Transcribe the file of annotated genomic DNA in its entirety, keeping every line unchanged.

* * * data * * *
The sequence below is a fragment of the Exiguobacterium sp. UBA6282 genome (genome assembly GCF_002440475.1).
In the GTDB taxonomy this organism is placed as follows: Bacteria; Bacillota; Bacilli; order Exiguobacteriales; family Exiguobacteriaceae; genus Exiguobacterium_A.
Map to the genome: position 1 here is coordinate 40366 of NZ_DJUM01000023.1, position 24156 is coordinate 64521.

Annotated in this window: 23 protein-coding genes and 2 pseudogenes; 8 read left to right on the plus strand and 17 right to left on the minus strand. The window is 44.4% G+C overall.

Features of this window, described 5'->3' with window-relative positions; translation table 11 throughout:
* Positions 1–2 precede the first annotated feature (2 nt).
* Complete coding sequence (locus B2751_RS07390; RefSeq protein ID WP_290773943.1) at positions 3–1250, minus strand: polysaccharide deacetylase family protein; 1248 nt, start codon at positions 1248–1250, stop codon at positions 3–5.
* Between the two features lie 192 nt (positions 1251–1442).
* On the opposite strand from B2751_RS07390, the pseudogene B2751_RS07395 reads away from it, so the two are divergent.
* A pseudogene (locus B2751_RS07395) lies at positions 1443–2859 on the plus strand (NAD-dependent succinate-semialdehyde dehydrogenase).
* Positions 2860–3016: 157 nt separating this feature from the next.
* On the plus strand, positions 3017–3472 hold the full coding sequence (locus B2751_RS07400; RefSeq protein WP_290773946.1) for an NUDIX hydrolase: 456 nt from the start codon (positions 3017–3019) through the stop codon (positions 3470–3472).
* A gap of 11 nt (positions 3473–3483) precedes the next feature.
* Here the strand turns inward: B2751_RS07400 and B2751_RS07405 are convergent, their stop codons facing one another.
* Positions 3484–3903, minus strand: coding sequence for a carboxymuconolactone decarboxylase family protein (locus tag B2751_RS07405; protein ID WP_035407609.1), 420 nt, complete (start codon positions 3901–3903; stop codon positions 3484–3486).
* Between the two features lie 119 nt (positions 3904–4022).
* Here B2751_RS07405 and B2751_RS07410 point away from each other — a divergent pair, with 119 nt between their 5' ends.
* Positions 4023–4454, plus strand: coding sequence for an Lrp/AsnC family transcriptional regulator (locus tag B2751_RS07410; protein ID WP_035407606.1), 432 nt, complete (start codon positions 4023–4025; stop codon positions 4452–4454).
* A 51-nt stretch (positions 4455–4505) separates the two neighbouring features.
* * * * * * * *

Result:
The sequence below is a fragment of the Exiguobacterium sp. UBA6282 genome (genome assembly GCF_002440475.1).
In the GTDB taxonomy this organism is placed as follows: Bacteria; Bacillota; Bacilli; order Exiguobacteriales; family Exiguobacteriaceae; genus Exiguobacterium_A.
Map to the genome: position 1 here is coordinate 40366 of NZ_DJUM01000023.1, position 24156 is coordinate 64521.

Annotated in this window: 23 protein-coding genes and 2 pseudogenes; 8 read left to right on the plus strand and 17 right to left on the minus strand. The window is 44.4% G+C overall.

Features of this window, described 5'->3' with window-relative positions; translation table 11 throughout:
* Positions 1–2 precede the first annotated feature (2 nt).
* Complete coding sequence (locus B2751_RS07390; RefSeq protein ID WP_290773943.1) at positions 3–1250, minus strand: polysaccharide deacetylase family protein; 1248 nt, start codon at positions 1248–1250, stop codon at positions 3–5.
* Between the two features lie 192 nt (positions 1251–1442).
* On the opposite strand from B2751_RS07390, the pseudogene B2751_RS07395 reads away from it, so the two are divergent.
* A pseudogene (locus B2751_RS07395) lies at positions 1443–2859 on the plus strand (NAD-dependent succinate-semialdehyde dehydrogenase).
* Positions 2860–3016: 157 nt separating this feature from the next.
* On the plus strand, positions 3017–3472 hold the full coding sequence (locus B2751_RS07400; RefSeq protein WP_290773946.1) for an NUDIX hydrolase: 456 nt from the start codon (positions 3017–3019) through the stop codon (positions 3470–3472).
* A gap of 11 nt (positions 3473–3483) precedes the next feature.
* Here the strand turns inward: B2751_RS07400 and B2751_RS07405 are convergent, their stop codons facing one another.
* Positions 3484–3903, minus strand: coding sequence for a carboxymuconolactone decarboxylase family protein (locus tag B2751_RS07405; protein ID WP_035407609.1), 420 nt, complete (start codon positions 3901–3903; stop codon positions 3484–3486).
* Between the two features lie 119 nt (positions 3904–4022).
* Here B2751_RS07405 and B2751_RS07410 point away from each other — a divergent pair, with 119 nt between their 5' ends.
* Positions 4023–4454, plus strand: coding sequence for an Lrp/AsnC family transcriptional regulator (locus tag B2751_RS07410; protein ID WP_035407606.1), 432 nt, complete (start codon positions 4023–4025; stop codon positions 4452–4454).
* A 51-nt stretch (positions 4455–4505) separates the two neighbouring features.